Saving Music One Video at a Time

Nigel Godrich

From Beck to Paul McCartney, Nigel Godrich has produced the music of some of the biggest names in the industry. And for his newest project, he's added a video camera to the mix. Courtesy of Nigel Godrich hide caption

itoggle caption Courtesy of Nigel Godrich
Episode One

Thom Yorke - Videotape and Down Is the New Up

The White Stripes - Blue Orchid / Party of Special Things To Do, Red Rain, and Ugly As I Seem

Kieran Hebden and Steve Reid - Mom's Marmalade

Thom Yorke

Radiohead's Thom Yorke performs a song called "Videotape" — which may or may not appear on the new Radiohead album. Courtesy of Nigel Godrich hide caption

itoggle caption Courtesy of Nigel Godrich

These days, music television seems to play more so-called reality shows than it does music. And that bothers Nigel Godrich. He's the award-winning producer behind bands like Radiohead, Travis and Beck. And now he wants to save the music video from a commercial death. To do that, he's created a show called From the Basement. But you won't find it on television. This show's only available on the Web.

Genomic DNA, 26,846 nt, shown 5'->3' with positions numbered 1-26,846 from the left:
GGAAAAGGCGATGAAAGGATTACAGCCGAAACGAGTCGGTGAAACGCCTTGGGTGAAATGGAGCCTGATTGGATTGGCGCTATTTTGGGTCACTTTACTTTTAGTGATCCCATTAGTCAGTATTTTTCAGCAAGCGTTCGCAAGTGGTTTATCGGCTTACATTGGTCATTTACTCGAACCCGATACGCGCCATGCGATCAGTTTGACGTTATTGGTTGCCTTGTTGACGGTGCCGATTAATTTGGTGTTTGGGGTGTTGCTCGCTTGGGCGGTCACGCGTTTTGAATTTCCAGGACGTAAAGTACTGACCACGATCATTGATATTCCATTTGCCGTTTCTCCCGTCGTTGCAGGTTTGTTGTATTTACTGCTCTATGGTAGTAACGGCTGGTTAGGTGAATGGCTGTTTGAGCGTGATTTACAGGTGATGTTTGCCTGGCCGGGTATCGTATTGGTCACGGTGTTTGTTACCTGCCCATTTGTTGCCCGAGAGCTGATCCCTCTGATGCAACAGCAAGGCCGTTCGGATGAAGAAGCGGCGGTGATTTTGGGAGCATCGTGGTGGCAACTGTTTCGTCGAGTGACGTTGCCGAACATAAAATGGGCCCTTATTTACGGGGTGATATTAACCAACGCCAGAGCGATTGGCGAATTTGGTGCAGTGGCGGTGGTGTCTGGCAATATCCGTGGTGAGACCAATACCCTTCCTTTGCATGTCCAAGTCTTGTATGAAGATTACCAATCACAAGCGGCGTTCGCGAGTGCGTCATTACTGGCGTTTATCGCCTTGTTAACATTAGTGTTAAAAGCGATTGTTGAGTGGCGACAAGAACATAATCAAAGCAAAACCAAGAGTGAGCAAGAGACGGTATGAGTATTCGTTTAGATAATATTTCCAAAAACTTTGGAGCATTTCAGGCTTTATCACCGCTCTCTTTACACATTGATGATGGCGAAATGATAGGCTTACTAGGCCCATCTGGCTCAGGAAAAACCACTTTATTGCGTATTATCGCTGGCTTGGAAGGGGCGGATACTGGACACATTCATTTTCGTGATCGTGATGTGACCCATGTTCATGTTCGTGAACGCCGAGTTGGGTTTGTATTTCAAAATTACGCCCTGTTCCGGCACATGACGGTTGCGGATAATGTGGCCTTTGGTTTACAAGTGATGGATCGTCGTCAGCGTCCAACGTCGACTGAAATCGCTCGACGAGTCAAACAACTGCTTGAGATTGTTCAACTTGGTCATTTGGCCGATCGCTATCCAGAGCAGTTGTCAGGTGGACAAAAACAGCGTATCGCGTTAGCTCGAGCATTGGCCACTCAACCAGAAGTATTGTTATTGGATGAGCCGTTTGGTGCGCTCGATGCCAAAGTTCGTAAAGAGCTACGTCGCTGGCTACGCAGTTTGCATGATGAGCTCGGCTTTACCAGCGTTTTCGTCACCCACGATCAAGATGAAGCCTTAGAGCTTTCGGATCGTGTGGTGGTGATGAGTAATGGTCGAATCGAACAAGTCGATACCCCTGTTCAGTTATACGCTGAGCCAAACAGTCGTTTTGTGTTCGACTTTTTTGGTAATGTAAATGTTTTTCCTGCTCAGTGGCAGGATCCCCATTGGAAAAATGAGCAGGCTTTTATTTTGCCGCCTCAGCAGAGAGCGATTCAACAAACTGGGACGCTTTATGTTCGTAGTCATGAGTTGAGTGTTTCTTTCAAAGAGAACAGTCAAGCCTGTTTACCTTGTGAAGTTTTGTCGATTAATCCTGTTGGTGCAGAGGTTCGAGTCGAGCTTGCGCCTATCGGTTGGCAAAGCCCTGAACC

Godrich says rock videos haven't always been so bad. The Old Grey Whistle Test, a show that aired on the BBC in the 1970s, is one of his favorites. Despite their limited resources and a simple production quality, the show still serves today as an archive of bands from the period.

"That's the kind of thing I feel is missing from these days from the whole kind of boom of MTV and youth television that's spawned from it. It's no longer so much about music and performance. It's just more about jerking your audience into watching and occupying their brains with as much as possible that's not the actual music," says Godrich.

For the first episode, he called on The White Stripes and Radiohead's Thom Yorke.

"They get to play the songs they want to play," he says.

Jack White, for example, wanted to cover a Captain Beefheart song on the day he came into the studio. And so that's what The White Stripes recorded.

Godrich hopes that kind of creative freedom will continue to attract big-name bands, young and old. For now, he's reluctant to say exactly who will appear in future episodes. Beck and Jamie Lidell are scheduled for episode two, and Godrich says he'd love to have someone such as Paul McCartney or Bob Dylan.

"The basis of the show is, at a basic level, what you would want to see on TV," he says. "And I would like to see a good performance from Bob Dylan — well recorded and showing him come through."

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